So why worry about surfing being in the Olympics?
The Olympics is a dirty business. A platform from which to whip the world’s citizens into jingoistic fervor, built on a foundation of corruption, and misappropriated government funds.
It provides niche sport athletes a chance to compete on the world stage. Helps corporations piggyback their way into your pocket book. Reportedly degenerates into an Olympic village hump-fest without fail.
Fernando Aguerre has been leading the push for surfing’s Olympic inclusion since the early nineties. A former rubber slipper magnate with a somewhat suspicious penchant for bow ties Aguerre is, by all reports, a true believer.
Emotionally invested in the sport, truly wanting nothing more than to see the competitive side of the slide slip its way into global consciousness. It’s a perplexing dream, that desire to pigeon hole creative release within the confines of competition.
Aguerre recently “recently hosted some IOC officials at the WSL event at Snapper Rocks to give them a taste of the sport in action.”
It might be unkind to insinuate that “host” is a euphemism for bribe, but the past behavior of IOC officials makes the suspicion tough to avoid. All evidence points to the conclusion that Olympic inclusion is largely pay-to-play. Which hardly makes Aguerre a bad actor, merely a devoted adherent working within the confines of the system.
Back in 2015 our own Chas Smith wrote on The Daily Beast,
“The inherent nature of snowboarding is anti-establishment. Inclusion in that shit is counter to our deal,” my wife, Circe, tells me. Now she is an extreme-sport agent and her client, Iouri Podladtchikov, won halfpipe gold in Sochi and got a massive bonus, so she is happy.
For all their differences snowboarding and surfing share a common “anti-establishment” rhetoric. But, despite a purported emphasis on freedom and individuality it’s hard to ignore the fact that both pursuits are primarily practiced by the relatively affluent, requiring ample free time, disposable income, and a proximity to either mountains or ocean.
Neither of which boast affordable housing or low cost of living. Addicts without the ability to reap professional endorsements may live in squalor to sustain their high, but the average rider retreats each day to a life which is relatively cushy. Neither is truly anti-establishment so much as it is a chance for beneficiaries of the establishment to temporarily shed their shackles.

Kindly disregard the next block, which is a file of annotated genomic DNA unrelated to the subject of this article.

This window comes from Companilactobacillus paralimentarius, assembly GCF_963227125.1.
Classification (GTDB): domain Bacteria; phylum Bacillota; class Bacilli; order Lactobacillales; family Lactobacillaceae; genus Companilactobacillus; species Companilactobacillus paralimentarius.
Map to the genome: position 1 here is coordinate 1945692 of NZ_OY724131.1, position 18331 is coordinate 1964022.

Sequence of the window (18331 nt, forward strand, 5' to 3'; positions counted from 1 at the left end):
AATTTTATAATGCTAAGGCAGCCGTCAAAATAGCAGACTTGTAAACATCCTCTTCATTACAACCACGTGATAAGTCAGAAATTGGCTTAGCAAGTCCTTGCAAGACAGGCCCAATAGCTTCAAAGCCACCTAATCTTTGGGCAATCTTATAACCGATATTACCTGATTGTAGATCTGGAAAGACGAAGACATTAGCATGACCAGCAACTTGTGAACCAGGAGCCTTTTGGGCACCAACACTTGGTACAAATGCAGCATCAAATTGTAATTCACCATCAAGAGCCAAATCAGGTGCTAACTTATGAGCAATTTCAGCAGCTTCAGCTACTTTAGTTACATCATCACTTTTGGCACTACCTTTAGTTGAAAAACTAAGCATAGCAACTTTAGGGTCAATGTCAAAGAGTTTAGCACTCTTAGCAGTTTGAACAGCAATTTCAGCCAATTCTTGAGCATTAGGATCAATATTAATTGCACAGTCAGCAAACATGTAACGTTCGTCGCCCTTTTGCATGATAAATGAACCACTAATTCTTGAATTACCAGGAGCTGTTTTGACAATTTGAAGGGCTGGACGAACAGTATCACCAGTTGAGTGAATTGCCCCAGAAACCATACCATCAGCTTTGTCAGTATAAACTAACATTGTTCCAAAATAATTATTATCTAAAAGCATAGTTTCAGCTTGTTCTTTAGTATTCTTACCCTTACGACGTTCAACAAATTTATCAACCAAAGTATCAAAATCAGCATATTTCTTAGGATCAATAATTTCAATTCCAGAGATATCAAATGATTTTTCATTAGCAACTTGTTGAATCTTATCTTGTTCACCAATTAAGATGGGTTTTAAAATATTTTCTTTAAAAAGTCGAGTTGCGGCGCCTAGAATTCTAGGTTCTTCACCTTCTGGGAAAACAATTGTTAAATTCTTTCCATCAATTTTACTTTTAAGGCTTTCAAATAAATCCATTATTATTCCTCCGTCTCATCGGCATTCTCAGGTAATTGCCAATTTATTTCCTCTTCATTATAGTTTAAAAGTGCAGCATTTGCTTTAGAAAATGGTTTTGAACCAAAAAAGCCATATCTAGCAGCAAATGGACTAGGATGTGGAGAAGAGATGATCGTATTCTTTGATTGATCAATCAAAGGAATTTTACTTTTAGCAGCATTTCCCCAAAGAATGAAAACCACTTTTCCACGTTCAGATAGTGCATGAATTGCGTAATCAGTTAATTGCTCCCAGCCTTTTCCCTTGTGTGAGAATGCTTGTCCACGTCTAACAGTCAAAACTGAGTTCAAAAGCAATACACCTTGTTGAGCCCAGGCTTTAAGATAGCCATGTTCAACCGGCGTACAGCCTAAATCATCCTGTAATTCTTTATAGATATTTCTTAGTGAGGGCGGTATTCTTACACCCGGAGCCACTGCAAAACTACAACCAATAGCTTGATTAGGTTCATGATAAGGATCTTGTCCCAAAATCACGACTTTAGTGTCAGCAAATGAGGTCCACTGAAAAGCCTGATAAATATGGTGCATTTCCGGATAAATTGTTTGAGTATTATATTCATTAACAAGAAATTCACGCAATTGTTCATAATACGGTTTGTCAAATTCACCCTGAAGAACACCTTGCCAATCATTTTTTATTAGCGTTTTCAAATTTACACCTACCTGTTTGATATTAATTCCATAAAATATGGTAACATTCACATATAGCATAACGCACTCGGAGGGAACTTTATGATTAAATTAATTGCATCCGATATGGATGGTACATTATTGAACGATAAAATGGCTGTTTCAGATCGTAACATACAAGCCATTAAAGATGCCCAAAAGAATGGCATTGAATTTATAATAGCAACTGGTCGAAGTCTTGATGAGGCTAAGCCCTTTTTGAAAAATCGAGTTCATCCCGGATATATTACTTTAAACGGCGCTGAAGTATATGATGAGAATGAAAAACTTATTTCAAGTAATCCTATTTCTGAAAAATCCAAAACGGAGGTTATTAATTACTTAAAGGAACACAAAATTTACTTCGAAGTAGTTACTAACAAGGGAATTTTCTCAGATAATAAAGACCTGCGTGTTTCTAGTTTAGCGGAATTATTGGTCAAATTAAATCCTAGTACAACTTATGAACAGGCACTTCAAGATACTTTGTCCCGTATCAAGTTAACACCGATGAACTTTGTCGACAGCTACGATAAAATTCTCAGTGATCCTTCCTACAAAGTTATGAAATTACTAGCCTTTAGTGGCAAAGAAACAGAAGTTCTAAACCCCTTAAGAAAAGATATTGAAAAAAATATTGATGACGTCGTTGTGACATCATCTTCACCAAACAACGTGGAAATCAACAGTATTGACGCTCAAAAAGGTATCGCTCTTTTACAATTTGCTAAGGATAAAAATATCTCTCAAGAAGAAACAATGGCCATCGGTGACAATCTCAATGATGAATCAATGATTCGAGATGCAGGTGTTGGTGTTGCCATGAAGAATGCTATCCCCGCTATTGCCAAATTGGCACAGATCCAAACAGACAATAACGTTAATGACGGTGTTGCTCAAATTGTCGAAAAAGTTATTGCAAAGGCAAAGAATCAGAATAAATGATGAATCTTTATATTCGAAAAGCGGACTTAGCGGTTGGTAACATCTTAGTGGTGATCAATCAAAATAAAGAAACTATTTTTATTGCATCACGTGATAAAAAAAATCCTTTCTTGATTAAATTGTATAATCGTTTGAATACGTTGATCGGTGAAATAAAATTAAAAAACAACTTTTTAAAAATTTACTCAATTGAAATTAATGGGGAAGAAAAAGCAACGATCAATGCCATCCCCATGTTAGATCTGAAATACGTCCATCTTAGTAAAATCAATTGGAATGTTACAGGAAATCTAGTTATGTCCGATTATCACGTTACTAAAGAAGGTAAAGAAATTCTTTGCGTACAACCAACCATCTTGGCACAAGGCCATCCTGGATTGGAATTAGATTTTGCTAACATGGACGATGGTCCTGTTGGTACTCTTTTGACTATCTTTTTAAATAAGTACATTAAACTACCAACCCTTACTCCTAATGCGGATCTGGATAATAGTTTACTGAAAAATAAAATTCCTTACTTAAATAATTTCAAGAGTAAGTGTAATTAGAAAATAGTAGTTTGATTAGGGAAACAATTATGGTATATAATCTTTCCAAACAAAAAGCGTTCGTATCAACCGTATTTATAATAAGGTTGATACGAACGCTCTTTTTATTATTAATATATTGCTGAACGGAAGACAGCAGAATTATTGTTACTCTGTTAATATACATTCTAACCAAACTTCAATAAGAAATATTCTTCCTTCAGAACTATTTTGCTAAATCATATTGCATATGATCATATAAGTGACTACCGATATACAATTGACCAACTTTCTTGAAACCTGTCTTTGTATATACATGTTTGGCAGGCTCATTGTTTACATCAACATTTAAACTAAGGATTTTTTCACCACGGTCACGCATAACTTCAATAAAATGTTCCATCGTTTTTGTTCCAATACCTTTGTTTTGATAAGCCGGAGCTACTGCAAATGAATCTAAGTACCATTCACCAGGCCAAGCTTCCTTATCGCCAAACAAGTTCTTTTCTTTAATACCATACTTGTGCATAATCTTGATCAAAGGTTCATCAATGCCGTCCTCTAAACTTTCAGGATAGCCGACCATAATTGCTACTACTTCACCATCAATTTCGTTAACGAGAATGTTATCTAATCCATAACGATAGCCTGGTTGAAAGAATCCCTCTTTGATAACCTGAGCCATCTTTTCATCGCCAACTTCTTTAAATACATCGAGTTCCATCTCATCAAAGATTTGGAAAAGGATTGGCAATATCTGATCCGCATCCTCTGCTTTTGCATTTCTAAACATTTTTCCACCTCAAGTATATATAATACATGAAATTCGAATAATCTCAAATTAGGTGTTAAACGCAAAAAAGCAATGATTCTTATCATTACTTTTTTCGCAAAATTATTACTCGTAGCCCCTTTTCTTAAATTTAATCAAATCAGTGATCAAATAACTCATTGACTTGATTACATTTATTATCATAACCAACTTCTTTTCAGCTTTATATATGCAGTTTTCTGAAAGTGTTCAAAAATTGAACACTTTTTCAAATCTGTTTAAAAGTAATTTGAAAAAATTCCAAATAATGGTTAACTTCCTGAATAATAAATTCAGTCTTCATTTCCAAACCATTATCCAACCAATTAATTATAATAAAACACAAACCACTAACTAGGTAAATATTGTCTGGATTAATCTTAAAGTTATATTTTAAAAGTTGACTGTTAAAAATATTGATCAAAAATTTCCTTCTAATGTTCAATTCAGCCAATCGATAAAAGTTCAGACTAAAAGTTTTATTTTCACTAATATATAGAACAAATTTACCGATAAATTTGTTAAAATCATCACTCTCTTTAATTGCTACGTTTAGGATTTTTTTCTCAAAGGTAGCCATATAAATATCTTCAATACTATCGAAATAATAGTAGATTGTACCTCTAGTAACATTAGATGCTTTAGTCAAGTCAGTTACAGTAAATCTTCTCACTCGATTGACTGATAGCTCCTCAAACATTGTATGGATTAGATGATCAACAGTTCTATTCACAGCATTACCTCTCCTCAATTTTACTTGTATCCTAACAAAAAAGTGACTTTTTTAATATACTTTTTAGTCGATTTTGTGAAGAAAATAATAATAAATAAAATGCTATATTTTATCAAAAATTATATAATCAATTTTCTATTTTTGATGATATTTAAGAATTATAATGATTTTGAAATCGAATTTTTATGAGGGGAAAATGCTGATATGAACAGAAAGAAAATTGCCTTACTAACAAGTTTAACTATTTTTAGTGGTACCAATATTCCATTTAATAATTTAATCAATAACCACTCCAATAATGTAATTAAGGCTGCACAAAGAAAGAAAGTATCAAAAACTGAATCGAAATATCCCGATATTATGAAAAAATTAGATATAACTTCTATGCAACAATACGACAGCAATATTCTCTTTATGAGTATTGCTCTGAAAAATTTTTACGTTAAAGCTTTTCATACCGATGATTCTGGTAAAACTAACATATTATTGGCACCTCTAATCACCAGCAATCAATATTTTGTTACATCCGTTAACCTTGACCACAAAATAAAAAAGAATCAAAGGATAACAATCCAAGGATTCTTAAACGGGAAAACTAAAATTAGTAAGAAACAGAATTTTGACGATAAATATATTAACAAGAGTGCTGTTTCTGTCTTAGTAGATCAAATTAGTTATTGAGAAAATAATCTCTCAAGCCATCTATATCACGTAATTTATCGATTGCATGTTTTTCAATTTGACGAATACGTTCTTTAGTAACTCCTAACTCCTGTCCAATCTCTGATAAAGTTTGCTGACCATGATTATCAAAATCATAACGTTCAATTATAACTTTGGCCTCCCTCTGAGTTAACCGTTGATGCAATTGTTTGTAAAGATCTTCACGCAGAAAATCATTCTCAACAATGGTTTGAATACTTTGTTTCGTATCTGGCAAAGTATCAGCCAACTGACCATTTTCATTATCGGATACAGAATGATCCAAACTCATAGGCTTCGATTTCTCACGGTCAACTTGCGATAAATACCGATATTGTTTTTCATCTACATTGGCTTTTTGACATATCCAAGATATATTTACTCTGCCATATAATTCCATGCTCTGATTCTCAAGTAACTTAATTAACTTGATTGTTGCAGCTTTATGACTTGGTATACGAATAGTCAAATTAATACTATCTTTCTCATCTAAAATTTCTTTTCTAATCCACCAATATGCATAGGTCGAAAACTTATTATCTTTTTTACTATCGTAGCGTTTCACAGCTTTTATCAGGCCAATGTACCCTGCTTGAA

And so, like snowboarding, surfing’s “soul” is in no real danger. Because it doesn’t exist, beyond the minds of over-zealous devotees and the tag lines of multiple marketing campaigns.
A huge complication for potential inclusion is venue. All hype points towards a wave pool, certainly a possibility considering a purpose-built pool wouldn’t be saddled with the need for a sustainable business model. Like many past Olympic complexes a self-contained wave could be safely allowed to languish unridden once the closing ceremony is complete.
But, as yet, a truly competitive venue contained within a stagnant pond remains a pipe dream. The Wavegarden has thus far disappointed. Plagued by mechanical failures and a reality far from the groomed perfection on display in promotional propaganda. While Slater’s pool looks promising there’s been little word since the big reveal. Snowdonia also delivered footage of glassy fun perfection, but reality’s shown it’s a lumpy mess when run all day.
And it seems the IOC has its heart set on the real deal. According to Aguerre, “The IOC and Tokyo 2020 want things that are certain and the ocean is certain.”
Only it isn’t, a fact of which all surfers are keenly aware. Surfing may be popular on the beaches surrounding Tokyo, but a world class destination it is not. Barring access to, or inclination towards, a high quality self contained wave it’s a near certainty the event would be run in sub par surf. Hardly engaging, even for the most ravenous surf fan.
In the end we’re all spectators to whatever events unfold. Whether surfing is included, or not, will be decided by powerful men behind closed doors. It will depend on politicking and profits, not the approval of a group of salty misanthropes clinging to their perception of sanctity.
Which is fine. Surfing, like skateboarding, another potential newcomer, is in no way dependent upon competition. The act exists completely separate from its “governing body.” Whether the games go or not will have little effect on our lives.
If surfing gets the nod we’ll all tune in, complain about the judging, bitch about the waves. Then move on. Repeat in four years.
There’s no reason to fight it, no reason to support it. It just doesn’t matter.